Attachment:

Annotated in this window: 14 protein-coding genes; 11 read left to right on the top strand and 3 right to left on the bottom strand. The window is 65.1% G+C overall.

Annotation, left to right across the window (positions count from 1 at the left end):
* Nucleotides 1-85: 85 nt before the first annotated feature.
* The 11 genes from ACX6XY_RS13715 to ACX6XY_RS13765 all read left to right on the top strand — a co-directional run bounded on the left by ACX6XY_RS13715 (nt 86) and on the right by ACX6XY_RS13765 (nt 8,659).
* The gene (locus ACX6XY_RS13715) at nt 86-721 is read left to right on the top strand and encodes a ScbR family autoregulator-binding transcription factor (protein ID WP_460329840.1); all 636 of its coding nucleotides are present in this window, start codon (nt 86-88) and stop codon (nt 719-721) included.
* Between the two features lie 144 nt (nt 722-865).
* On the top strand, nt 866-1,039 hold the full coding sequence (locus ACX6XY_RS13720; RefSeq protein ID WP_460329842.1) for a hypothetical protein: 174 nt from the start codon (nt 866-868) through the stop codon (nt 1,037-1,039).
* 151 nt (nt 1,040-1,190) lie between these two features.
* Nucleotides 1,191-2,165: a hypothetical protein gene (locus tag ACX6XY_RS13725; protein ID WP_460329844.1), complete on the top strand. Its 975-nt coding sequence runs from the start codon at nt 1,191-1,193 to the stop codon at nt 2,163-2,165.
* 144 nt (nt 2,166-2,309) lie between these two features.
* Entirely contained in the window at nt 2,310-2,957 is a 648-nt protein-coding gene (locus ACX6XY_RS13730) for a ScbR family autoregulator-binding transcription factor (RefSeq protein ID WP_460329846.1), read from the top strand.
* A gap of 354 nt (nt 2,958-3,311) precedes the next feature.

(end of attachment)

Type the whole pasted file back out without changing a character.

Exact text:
Annotated in this window: 14 protein-coding genes; 11 read left to right on the top strand and 3 right to left on the bottom strand. The window is 65.1% G+C overall.

Annotation, left to right across the window (positions count from 1 at the left end):
* Nucleotides 1-85: 85 nt before the first annotated feature.
* The 11 genes from ACX6XY_RS13715 to ACX6XY_RS13765 all read left to right on the top strand — a co-directional run bounded on the left by ACX6XY_RS13715 (nt 86) and on the right by ACX6XY_RS13765 (nt 8,659).
* The gene (locus ACX6XY_RS13715) at nt 86-721 is read left to right on the top strand and encodes a ScbR family autoregulator-binding transcription factor (protein ID WP_460329840.1); all 636 of its coding nucleotides are present in this window, start codon (nt 86-88) and stop codon (nt 719-721) included.
* Between the two features lie 144 nt (nt 722-865).
* On the top strand, nt 866-1,039 hold the full coding sequence (locus ACX6XY_RS13720; RefSeq protein ID WP_460329842.1) for a hypothetical protein: 174 nt from the start codon (nt 866-868) through the stop codon (nt 1,037-1,039).
* 151 nt (nt 1,040-1,190) lie between these two features.
* Nucleotides 1,191-2,165: a hypothetical protein gene (locus tag ACX6XY_RS13725; protein ID WP_460329844.1), complete on the top strand. Its 975-nt coding sequence runs from the start codon at nt 1,191-1,193 to the stop codon at nt 2,163-2,165.
* 144 nt (nt 2,166-2,309) lie between these two features.
* Entirely contained in the window at nt 2,310-2,957 is a 648-nt protein-coding gene (locus ACX6XY_RS13730) for a ScbR family autoregulator-binding transcription factor (RefSeq protein ID WP_460329846.1), read from the top strand.
* A gap of 354 nt (nt 2,958-3,311) precedes the next feature.